Chun Brother Convicted in South Korea : He Gets 7 Years for Fraud, Embezzlement While a High Official
Chun Kyung Hwan, younger brother of former South Korean President Chun Doo Hwan, was convicted of fraud Monday in Seoul District Court and sentenced to seven years in prison and fined $5.9 million.
Chun, 46, was found guilty of using the government-backed Saemaul (Community Development) Movement he headed to receive bribes, commit embezzlement and evade taxes in offenses involving about $10.3 million. Eleven other Saemaul officials were convicted on various counts and sentenced to jail terms of one to three years. Sentences were suspended in five of these cases.
Chun’s conviction was the latest embarrassment for former President Chun, and it may prevent his attending the opening ceremony here Sept. 17 of the 24th Olympic Games, a spectacular that his government won for South Korea in 1981.
Chun Doo Hwan had named his younger brother to the Saemaul post, and the younger Chun in turn had appointed two of his brothers-in-law to high Saemaul positions. Both of the brothers-in-law were among those convicted Monday.
Public, Private Funds
The organization receives both government funding and donations from the public to carry out grass-roots community development projects.
Since he left office last February at the end of a seven-year term, former President Chun has been assailed by charges of nepotism, corruption by relatives and extravagant spending himself, all reported in the newly free mass media.
The attacks have become so bitter that leaders of the Democratic Justice Party, which Chun founded after seizing power in a 1980 coup, reportedly are considering asking him not to attend the Olympics opening ceremony.
There is serious concern that an appearance by the former president could provoke mass jeering, marring a ceremony that will be telecast live around the world.
Only last Friday, Yoon Giel Joong, chairman of the ruling party, urged President Roh Tae Woo, Chun’s handpicked but popularly elected successor, to uproot “unwholesome legacies” from Chun’s government as soon as possible.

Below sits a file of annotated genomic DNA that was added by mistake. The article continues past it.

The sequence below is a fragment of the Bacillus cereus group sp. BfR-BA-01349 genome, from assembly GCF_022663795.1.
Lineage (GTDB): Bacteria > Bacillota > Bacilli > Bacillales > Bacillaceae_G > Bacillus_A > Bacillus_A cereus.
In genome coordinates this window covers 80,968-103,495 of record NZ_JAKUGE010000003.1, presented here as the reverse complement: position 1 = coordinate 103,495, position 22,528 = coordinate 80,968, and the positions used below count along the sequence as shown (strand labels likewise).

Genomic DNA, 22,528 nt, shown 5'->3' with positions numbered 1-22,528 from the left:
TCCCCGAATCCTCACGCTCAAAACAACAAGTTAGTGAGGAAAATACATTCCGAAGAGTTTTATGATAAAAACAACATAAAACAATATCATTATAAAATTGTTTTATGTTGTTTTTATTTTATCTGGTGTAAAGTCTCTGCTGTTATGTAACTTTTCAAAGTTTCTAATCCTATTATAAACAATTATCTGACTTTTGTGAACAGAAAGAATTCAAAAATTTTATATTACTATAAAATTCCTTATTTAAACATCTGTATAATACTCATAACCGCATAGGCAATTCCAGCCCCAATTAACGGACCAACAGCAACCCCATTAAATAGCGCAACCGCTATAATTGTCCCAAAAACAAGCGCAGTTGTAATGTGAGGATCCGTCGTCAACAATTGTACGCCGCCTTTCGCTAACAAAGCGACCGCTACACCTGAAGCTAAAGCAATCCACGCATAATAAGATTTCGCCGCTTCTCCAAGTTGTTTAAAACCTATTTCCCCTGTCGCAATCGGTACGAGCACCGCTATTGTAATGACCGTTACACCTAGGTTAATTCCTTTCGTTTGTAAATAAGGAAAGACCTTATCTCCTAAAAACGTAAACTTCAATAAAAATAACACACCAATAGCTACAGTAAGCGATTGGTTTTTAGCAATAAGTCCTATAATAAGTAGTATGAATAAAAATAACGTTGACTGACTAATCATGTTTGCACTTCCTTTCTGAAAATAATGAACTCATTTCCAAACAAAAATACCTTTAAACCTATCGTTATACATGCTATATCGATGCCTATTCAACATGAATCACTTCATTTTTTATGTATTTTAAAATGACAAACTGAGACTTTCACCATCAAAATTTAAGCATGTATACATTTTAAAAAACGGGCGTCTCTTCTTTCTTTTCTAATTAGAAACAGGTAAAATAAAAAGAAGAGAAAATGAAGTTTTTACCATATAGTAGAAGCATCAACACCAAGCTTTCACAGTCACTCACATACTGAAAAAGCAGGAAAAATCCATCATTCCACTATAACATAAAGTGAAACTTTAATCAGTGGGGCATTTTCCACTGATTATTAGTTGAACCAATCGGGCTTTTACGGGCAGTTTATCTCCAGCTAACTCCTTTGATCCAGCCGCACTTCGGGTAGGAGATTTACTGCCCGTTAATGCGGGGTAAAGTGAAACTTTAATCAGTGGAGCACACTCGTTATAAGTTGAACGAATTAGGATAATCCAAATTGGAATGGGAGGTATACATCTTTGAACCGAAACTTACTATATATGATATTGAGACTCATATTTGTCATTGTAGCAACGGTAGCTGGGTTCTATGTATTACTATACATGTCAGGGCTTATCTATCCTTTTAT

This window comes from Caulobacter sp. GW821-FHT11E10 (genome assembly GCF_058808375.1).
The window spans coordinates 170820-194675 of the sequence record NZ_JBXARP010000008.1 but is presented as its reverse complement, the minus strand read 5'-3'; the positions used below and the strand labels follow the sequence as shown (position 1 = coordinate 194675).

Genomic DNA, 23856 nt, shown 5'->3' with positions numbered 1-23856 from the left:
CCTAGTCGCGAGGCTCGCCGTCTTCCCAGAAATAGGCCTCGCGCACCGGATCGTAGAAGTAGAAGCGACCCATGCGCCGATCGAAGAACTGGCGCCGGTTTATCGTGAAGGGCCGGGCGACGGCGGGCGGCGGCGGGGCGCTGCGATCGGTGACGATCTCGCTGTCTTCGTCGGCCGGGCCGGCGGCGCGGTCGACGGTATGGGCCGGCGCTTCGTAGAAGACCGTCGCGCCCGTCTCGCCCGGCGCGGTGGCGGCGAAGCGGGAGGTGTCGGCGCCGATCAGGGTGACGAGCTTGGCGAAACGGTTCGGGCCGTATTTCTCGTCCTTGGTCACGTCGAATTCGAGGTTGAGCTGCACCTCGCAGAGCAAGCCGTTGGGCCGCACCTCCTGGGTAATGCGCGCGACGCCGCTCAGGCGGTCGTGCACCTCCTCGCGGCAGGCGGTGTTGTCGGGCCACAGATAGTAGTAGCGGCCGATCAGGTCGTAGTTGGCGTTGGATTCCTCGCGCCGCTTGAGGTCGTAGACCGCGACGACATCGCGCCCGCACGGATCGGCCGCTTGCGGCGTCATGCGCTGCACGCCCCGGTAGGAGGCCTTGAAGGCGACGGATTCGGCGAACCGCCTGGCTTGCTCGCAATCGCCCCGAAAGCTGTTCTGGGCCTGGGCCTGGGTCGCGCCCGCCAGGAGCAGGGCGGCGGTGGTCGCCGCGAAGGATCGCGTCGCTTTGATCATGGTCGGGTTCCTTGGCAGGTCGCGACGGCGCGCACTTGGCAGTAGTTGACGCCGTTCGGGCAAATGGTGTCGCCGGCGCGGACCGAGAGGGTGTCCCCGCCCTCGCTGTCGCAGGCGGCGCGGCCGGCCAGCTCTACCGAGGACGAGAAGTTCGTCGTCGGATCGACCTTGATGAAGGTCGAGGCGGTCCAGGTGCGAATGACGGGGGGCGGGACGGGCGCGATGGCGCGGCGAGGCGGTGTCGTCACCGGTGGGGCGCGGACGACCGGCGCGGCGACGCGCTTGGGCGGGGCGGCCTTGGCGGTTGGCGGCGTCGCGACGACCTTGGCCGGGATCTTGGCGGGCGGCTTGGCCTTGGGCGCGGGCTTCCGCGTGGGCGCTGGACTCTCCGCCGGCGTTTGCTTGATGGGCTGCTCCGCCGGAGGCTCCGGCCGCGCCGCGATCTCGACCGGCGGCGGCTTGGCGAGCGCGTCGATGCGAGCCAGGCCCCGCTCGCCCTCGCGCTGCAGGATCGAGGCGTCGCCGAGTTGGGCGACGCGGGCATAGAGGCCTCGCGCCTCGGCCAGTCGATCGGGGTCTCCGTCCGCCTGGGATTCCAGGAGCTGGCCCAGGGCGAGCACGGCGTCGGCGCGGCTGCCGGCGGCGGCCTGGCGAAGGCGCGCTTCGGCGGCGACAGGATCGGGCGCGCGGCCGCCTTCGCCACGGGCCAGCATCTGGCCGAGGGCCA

“The irregularities of the past should be investigated and brought to light so the people will harbor no more suspicions about them,” Yoon told Roh.
He also urged Roh to rid his Cabinet of ministers from Chun’s old government.
Already, the Justice Ministry, acting on the demand of a committee of the National Assembly, now controlled by the opposition, has barred 14 of Chun’s relatives from leaving the country.
Monday’s conviction of Chun Kyung Hwan and the others is expected to strengthen Roh’s hand in asserting his own ascendancy over the former president’s dwindling influence.
Shortly before his term ended, the authoritarian former army general named loyal followers to top commands in the politically powerful armed forces and engineered an expansion of the powers of a Council of Elder Statesmen, which he was to head as the immediate past president.
Forced to Resign
The arrest of his younger brother in April forced Chun to resign from the council, his last vestige of official power. Many Chun loyalists, however, still hold office.
Among revelations of Chun’s extravagance as president has been the disclosure that Chun secretly built five presidential villas with money taken from government employees’ pension funds and the budget of the Agency for National Security Planning, formerly the Korean CIA.
Newspapers have also revealed that the former president spent lavishly to refurbish his grandfather’s tomb in the countryside, assign police to guard it and build a heliport nearby to facilitate his own visits to the site to honor his ancestor.
Political analysts believe that to strengthen democracy in South Korea, it is essential to establish a tradition of former presidents living peacefully among citizens. Until Chun’s departure from office, the country had never experienced a peaceful transfer of power.
Without an assurance of security in retirement, one ruling party leader said, “why would any president want to step down?”
Manifestations of hatred of Chun, however, have raised serious questions about whether he will be able to continue to live in Seoul. It has already become clear that he will be unable to lead a normal life here.
Security around his home near Yonsei University is so tight that neighbors are forced to carry passes to get to their own homes. Radical students demanding his arrest for the heavy loss of life during repression of protests against his 1980 coup have tried to attack his home several times.
After visiting the United States for a month last spring, Chun’s outings have been confined to heavily guarded rounds of golf with his neighbors and former government officials.
After the Olympics end Oct. 2, the opposition-dominated National Assembly is scheduled to investigate irregularities in Chun’s administration and his role in suppressing protests against his coup.